Perhaps that explains why Robinson runs so doggone hard on every play. In addition to carrying 99 percent of Iowa’s rushing attack on his shoulders, the former Des Moines Lincoln standout also carries the weight of a city on his back.
Robinson wants to show that good football players can come from Des Moines and not just from the surrounding suburbs, where schools such as West Des Moines Dowling and West Des Moines Valley have long dominated the city schools.
“It was tough getting recruited out of Des Moines,” Robinson said Tuesday. “A lot of colleges overlook Des Moines and when they do look at Des Moines, they look at the West Des Moines Valleys and a lot of the suburb schools.
“But I think getting to where I am right now, coming from a Des Moines school, I hope it gives kids from Des Moines hope and faith that they can make it, too, if they work hard. It was definitely a tough road, but I’m glad I took it.”
Where Robinson is right now as the Big Ten’s fourth leading rusher is a far cry from where all the recruiting experts figured he would be at this stage.
Even the Iowa coaches had some reservations about Robinson because they didn’t offer him a scholarship until somebody else backed out of one late in the recruiting process.
The original plan was to have Robinson pay his way to Iowa for one semester before being put on scholarship, a process known as gray-shirting.
These days the former gray-shirt recruit now wears a red shirt during practice, which means he isn’t supposed to be tackled, because Robinson is too important to the team to risk being injured.
It’s hard to picture Iowa competing for a Big Ten title without Robinson playing a starring role.
But it’s easy to see why Robinson would have a chip on his shoulder because it seems like no matter what he does, somebody else supposedly does it better or gets more recognition.
He even had to deal with it in high school while his more-celebrated teammate Jordan Bernstine had colleges from all over the country chasing after him before he picked Iowa.
Many assumed Bernstine, a defensive back, would help to put Des Moines on the map with his success at Iowa, but injuries so far have prevented that from happening.
Robinson led Iowa in rushing last season as a redshirt freshman, but often was overshadowed by true freshman Brandon Wegher, with whom he shared the running back position.
And now with Iowa preparing to face Wisconsin on Saturday, Robinson has to play second fiddle to Wisconsin’s two-headed monster at running back, junior John Clay and true freshman James White.
“I’m just thankful to be in the position I’m in,” Robinson said. “John Clay and James White are great backs. So they deserve all the credit and accolades that they get.
“But I’m just more concerned about helping the Hawkeyes. I’m not worried about what anybody else on the outside thinks about me.”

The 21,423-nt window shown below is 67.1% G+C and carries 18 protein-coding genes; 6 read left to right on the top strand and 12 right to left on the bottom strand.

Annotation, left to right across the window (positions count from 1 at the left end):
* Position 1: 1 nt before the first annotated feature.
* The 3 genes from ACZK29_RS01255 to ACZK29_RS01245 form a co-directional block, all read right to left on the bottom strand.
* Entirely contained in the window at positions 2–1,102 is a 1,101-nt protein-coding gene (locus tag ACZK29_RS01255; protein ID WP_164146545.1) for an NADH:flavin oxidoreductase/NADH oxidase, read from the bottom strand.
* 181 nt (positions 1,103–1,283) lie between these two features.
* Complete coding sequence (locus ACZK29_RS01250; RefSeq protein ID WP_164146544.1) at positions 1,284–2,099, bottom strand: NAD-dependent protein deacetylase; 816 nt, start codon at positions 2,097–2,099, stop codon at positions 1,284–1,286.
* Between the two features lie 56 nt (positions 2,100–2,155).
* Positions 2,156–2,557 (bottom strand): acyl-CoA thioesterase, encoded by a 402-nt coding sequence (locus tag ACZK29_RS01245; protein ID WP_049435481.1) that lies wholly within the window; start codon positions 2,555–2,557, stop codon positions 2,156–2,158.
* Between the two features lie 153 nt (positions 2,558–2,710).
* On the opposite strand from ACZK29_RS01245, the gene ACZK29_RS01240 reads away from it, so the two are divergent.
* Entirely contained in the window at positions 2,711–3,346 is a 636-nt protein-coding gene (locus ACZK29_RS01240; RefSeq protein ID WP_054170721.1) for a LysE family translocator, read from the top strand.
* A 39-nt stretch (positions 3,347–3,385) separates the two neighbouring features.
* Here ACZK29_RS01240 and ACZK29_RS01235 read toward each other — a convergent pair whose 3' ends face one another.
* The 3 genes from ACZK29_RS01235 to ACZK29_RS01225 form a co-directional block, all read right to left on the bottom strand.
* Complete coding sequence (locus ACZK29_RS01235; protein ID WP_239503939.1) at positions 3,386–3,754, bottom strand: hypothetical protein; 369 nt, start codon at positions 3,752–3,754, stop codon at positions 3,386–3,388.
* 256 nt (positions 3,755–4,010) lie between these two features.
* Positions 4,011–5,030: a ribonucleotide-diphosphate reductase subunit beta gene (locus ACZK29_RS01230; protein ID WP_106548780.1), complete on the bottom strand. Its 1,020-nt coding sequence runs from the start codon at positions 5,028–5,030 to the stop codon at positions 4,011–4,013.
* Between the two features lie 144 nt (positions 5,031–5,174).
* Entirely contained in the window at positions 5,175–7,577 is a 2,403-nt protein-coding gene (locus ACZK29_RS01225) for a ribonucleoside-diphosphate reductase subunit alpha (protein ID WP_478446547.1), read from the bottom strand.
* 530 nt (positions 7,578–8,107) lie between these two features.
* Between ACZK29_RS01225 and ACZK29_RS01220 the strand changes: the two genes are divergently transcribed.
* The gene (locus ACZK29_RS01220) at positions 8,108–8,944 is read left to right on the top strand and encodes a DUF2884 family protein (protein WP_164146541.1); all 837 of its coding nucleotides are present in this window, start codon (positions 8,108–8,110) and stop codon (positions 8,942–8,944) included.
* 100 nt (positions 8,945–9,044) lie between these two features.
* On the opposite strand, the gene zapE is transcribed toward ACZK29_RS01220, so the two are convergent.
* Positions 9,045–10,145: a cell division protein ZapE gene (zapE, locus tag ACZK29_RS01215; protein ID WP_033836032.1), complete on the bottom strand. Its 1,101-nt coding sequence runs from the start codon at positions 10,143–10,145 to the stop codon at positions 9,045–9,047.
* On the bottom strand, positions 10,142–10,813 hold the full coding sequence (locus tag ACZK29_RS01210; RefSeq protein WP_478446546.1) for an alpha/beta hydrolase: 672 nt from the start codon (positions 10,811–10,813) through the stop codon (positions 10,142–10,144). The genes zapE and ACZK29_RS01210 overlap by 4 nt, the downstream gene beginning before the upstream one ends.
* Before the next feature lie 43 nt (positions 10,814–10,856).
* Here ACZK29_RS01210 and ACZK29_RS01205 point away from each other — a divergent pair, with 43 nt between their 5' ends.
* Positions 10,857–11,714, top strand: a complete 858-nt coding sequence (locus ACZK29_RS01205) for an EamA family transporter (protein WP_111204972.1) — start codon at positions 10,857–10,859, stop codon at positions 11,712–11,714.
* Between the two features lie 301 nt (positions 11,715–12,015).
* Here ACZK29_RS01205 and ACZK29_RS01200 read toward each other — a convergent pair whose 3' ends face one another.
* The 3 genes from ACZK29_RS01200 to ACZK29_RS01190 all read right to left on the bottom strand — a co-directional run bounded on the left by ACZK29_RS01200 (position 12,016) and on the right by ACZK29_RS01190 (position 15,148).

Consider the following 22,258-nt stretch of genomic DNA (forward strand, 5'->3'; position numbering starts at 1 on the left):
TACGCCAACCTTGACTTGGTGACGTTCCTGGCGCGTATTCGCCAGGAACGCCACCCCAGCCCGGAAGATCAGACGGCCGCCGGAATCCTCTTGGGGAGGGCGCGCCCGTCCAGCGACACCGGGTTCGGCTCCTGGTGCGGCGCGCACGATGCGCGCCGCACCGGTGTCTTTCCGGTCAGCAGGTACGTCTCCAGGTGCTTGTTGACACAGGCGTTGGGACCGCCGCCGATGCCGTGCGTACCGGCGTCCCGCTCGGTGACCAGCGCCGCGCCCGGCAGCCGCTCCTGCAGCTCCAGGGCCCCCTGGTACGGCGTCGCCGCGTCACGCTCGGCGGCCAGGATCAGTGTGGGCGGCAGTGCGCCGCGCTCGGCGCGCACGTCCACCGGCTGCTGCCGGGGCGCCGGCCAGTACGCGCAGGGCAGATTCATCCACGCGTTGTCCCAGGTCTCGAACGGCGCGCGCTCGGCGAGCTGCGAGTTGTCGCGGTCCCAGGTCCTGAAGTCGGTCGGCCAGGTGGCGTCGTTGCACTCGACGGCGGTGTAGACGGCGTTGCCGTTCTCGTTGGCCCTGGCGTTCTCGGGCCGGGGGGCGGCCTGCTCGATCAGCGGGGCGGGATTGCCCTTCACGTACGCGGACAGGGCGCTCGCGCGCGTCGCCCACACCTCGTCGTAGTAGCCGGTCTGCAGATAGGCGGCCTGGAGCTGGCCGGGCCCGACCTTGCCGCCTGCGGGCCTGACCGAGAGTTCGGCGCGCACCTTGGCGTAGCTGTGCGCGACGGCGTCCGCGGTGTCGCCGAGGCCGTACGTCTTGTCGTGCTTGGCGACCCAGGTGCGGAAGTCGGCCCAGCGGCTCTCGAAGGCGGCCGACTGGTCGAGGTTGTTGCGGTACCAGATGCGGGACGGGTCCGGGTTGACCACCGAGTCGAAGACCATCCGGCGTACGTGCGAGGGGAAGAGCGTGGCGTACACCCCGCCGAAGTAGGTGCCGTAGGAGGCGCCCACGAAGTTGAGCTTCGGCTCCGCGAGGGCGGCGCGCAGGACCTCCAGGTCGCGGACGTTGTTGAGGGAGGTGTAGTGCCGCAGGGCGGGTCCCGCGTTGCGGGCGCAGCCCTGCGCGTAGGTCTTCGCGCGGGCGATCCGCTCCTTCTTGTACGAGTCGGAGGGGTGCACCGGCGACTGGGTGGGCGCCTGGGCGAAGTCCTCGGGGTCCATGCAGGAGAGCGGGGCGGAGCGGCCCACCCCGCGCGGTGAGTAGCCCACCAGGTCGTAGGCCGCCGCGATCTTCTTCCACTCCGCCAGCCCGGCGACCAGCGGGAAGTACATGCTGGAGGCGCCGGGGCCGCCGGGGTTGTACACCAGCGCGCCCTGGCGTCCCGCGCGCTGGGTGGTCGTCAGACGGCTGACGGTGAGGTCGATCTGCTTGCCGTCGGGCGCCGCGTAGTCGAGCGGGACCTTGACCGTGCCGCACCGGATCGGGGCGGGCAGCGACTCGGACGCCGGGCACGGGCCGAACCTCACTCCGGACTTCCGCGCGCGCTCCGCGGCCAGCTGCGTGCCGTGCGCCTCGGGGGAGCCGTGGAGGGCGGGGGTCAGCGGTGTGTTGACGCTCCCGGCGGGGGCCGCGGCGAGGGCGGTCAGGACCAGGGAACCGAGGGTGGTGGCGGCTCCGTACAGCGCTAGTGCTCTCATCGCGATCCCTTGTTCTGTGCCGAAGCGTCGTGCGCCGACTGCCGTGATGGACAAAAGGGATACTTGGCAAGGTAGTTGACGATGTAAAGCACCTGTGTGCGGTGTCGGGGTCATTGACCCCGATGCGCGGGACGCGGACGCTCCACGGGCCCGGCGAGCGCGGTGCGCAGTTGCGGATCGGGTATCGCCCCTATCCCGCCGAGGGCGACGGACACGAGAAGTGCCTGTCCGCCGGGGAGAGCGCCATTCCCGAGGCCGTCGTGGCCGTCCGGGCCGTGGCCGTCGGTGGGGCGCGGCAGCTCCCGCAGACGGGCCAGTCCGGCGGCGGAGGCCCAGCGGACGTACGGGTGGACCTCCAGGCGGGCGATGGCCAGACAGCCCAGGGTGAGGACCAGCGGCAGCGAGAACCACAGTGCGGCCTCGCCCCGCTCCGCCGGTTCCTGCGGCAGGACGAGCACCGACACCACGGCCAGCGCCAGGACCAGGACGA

That’s not entirely true.
Robinson cares a great deal about what the people in his hometown think about him. He wants to make them proud and also motivate the younger kids to give football a shot.
He helped to make Lincoln a playoff team in high school, but none of the five schools from Des Moines have won a state title and most of them rarely make the postseason or finish with winning records.
It’s also rare for a player from Des Moines to earn a scholarship to a major college.
“It might just be because kids get caught up in other things,” Robinson said when asked why the Des Moines schools struggle so much in football. “They don’t stay focused on sports. I know there are a lot of other things to do.
“It might just be a lack of desire or something like that.”
Or it could just be that some patterns are hard to break.
That’s why Robinson’s success at Iowa is so important because you have to start somewhere.
There could be a bunch of kids living in Des Moines right now that are determined to make names for themselves in football because of what Robinson does each Saturday.
Robinson can’t make it happen by himself. But he can make others want to follow in his footsteps because it’s easier to see yourself doing something extraordinary when somebody of a similar ilk does it before you.
But it’s not just what Robinson does on the playing field that’s worth emulating. How he goes about his business on a daily basis is something that kids from any town should try to follow.
“He’s very humble,” Iowa fullback Brad Rogers said of Robinson. “I tease him all the time about it. I always call him a superstar and he walks away because he hates hearing it.”
The people from Des Moines should love hearing it.
Category: Iowa Hawkeyes Football